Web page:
Frame.io Releases Version 4

Today, Adobe’s Frame.io team released a major upgrade to their entire platform, we sat down with co-founder Emery Wells to explore the new functionality.

Frame.io is a cloud-based collaboration platform designed for video production teams, enabling them to seamlessly upload, review, and share video content. Launched in 2015, Frame.io sought to streamline the workflow of video editing and post-production by providing a central hub where team members and stakeholders could easily collaborate regardless of their location. The platform sold to Adobe in 2021 and today has 4 million users.  With version 4 the team seeks to move from primarily supporting their traditional post-production base into a much broader “creative operating system that supports every stage from production,” according to Wells.

This new approach to production collaboration aims to make Frame.io a valuable tool for filmmakers, editors, content creators, and a wide range of decision-makers. Over the years, Frame.io has gained significant recognition and adoption within the industry, becoming a standard for professionals and being used by 80% of Fortune 500 companies.

The next generation of Frame.io Version 4 was announced just ahead of NAB 2024 and will begin to roll out today in beta for Frame.io customers. It is planned to launch later this year for Team and Enterprise customers. Frame.io supports high-resolution footage and integrates with popular video editing software, such as Adobe Premiere Pro and After Effects, and will be available in Adobe Photoshop for Creative Cloud Enterprise customers beginning in May, with support for more Creative Cloud tools such as Illustrator and other customer segments coming later this year. Version 4 will eventually support a wide range of Media types including PDF documents, Word Documents, etc. This is significant as it allows you to move adjacent metadata and projection information into your one project location. “There is not one pixel of Version 4 from Version 3,” Emery Wells joked. “We looked at everything, and redesigned it for today – as if we were starting from scratch.”

There is a new panel system that allows users to orient their view and see much more of Frame.io’s capabilities on one screen. You can expand all panels for the experienced multitasking experience or collapse them for distraction-free focus for newer users. This is a major plus in the redesign. There is now a much-needed global upload sheet for larger facilities with multiple projects. There is also an easier system for clients to add comments with Comment Pins. This reflects the re-design team’s efforts to add features for both the high-end power users and also simplifying interactions for casual, less technical users.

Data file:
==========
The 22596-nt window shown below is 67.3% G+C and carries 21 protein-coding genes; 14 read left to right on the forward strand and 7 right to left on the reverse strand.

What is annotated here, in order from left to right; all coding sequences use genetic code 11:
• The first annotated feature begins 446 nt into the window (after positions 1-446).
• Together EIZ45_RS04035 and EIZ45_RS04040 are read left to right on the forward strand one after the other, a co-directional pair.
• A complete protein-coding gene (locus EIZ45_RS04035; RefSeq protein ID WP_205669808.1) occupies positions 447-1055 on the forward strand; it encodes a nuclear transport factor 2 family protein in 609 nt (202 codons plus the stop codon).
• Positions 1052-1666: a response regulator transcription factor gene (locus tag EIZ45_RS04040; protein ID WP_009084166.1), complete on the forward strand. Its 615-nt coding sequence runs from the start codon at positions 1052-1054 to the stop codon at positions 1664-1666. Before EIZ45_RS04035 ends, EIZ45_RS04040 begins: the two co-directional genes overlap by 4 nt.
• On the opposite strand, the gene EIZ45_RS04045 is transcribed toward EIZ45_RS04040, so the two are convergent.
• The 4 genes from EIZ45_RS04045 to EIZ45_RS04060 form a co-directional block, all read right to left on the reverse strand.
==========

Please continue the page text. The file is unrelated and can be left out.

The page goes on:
The new version 4 has an extremely powerful and robust database, with great metadata and media capabilities, which is reflected in the new V4 Metadata Framework (see video below):

We spoke with Emery Wells yesterday about the new version and the plans for the product’s future. He confirmed that there is still no synchronised review capabilities that would allow clients and you to play the same material simultaneously for review purposes. Frame.io remains very much an asynchronous review tool. This is one of the only criticisms we have of the new version. One of the other issues that is interesting to contemplate is the boundary conditions for Frame.io. As Adobe and the team at Frame.io are moving further into production, they somewhat overlap with production management tools, which link content with, for example Nuke scripts. Frame.io does not provide scheduling capabilities, nor does it claim to, but production assets are now so interconnected with a workflow that it’ll be interesting to see how the dividing line of software applications develops over time between the more advanced production management tools and Frame.io’s extremely advanced content review and sharing tools.

One of the features that Emery showed us that caught our eye was the new Share Builder, which lets you fine-tune every element of your media presentation to reflect the image or story you want to tell. Sharing work-in-progress, final cuts, collections, and assets—can be formatted as reels or in grid views, sorted and then branded to your facility’s own look with a WYSIWYG editing panel that lets you choose a theme or create a custom display. The whole Frame.io presentation to your client looks professional and completely proprietary to your company.

It’s almost unusual these days to see total major redesign software releases, such as this, with the trend to much more progressive constant rollouts of innovations rather than a huge full redesign. Emery was at pains to point out that moving forward, Frame.io would be releasing much smaller constant iterations, improvements and variations – and that users wouldn’t need to wait again for such a major full overhaul and redesign but could rather expect many more smaller iterations and improvements.

Overall, the new version 4 is much more powerful and a welcome improvement to Adobe’s Frame.io platform.